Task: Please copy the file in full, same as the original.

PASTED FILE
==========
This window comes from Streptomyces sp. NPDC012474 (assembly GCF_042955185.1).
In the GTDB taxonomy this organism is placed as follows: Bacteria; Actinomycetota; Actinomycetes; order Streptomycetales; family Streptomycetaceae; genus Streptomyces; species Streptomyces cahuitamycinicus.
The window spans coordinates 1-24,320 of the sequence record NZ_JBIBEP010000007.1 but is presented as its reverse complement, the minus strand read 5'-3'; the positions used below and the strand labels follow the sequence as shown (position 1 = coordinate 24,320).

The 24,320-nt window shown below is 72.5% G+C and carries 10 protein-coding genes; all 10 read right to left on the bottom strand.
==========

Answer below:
This window comes from Streptomyces sp. NPDC012474 (assembly GCF_042955185.1).
In the GTDB taxonomy this organism is placed as follows: Bacteria; Actinomycetota; Actinomycetes; order Streptomycetales; family Streptomycetaceae; genus Streptomyces; species Streptomyces cahuitamycinicus.
The window spans coordinates 1-24,320 of the sequence record NZ_JBIBEP010000007.1 but is presented as its reverse complement, the minus strand read 5'-3'; the positions used below and the strand labels follow the sequence as shown (position 1 = coordinate 24,320).

The 24,320-nt window shown below is 72.5% G+C and carries 10 protein-coding genes; all 10 read right to left on the bottom strand.